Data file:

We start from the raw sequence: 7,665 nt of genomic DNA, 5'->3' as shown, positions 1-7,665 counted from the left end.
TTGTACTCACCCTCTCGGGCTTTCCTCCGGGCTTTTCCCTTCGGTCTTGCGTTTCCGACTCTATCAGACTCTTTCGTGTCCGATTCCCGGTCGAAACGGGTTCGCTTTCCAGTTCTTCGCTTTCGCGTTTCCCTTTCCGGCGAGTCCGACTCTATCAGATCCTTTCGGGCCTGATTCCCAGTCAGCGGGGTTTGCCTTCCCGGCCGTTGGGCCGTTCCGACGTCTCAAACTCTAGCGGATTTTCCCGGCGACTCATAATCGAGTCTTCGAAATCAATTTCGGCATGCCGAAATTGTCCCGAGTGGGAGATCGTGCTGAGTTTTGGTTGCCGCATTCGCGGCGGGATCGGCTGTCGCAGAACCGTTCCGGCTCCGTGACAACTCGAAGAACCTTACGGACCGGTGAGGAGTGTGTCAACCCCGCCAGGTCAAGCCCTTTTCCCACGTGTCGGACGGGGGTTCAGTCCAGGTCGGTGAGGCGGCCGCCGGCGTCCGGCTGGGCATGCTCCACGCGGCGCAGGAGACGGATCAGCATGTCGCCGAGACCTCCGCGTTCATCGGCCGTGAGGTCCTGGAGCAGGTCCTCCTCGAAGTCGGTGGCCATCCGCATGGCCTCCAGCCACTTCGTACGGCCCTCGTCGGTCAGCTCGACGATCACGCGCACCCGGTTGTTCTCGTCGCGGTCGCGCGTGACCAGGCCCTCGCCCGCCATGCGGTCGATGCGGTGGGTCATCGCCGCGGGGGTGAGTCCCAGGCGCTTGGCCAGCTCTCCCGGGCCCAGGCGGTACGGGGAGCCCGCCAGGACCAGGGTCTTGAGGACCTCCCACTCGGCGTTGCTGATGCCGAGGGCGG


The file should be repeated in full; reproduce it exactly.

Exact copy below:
We start from the raw sequence: 7,665 nt of genomic DNA, 5'->3' as shown, positions 1-7,665 counted from the left end.
TTGTACTCACCCTCTCGGGCTTTCCTCCGGGCTTTTCCCTTCGGTCTTGCGTTTCCGACTCTATCAGACTCTTTCGTGTCCGATTCCCGGTCGAAACGGGTTCGCTTTCCAGTTCTTCGCTTTCGCGTTTCCCTTTCCGGCGAGTCCGACTCTATCAGATCCTTTCGGGCCTGATTCCCAGTCAGCGGGGTTTGCCTTCCCGGCCGTTGGGCCGTTCCGACGTCTCAAACTCTAGCGGATTTTCCCGGCGACTCATAATCGAGTCTTCGAAATCAATTTCGGCATGCCGAAATTGTCCCGAGTGGGAGATCGTGCTGAGTTTTGGTTGCCGCATTCGCGGCGGGATCGGCTGTCGCAGAACCGTTCCGGCTCCGTGACAACTCGAAGAACCTTACGGACCGGTGAGGAGTGTGTCAACCCCGCCAGGTCAAGCCCTTTTCCCACGTGTCGGACGGGGGTTCAGTCCAGGTCGGTGAGGCGGCCGCCGGCGTCCGGCTGGGCATGCTCCACGCGGCGCAGGAGACGGATCAGCATGTCGCCGAGACCTCCGCGTTCATCGGCCGTGAGGTCCTGGAGCAGGTCCTCCTCGAAGTCGGTGGCCATCCGCATGGCCTCCAGCCACTTCGTACGGCCCTCGTCGGTCAGCTCGACGATCACGCGCACCCGGTTGTTCTCGTCGCGGTCGCGCGTGACCAGGCCCTCGCCCGCCATGCGGTCGATGCGGTGGGTCATCGCCGCGGGGGTGAGTCCCAGGCGCTTGGCCAGCTCTCCCGGGCCCAGGCGGTACGGGGAGCCCGCCAGGACCAGGGTCTTGAGGACCTCCCACTCGGCGTTGCTGATGCCGAGGGCGG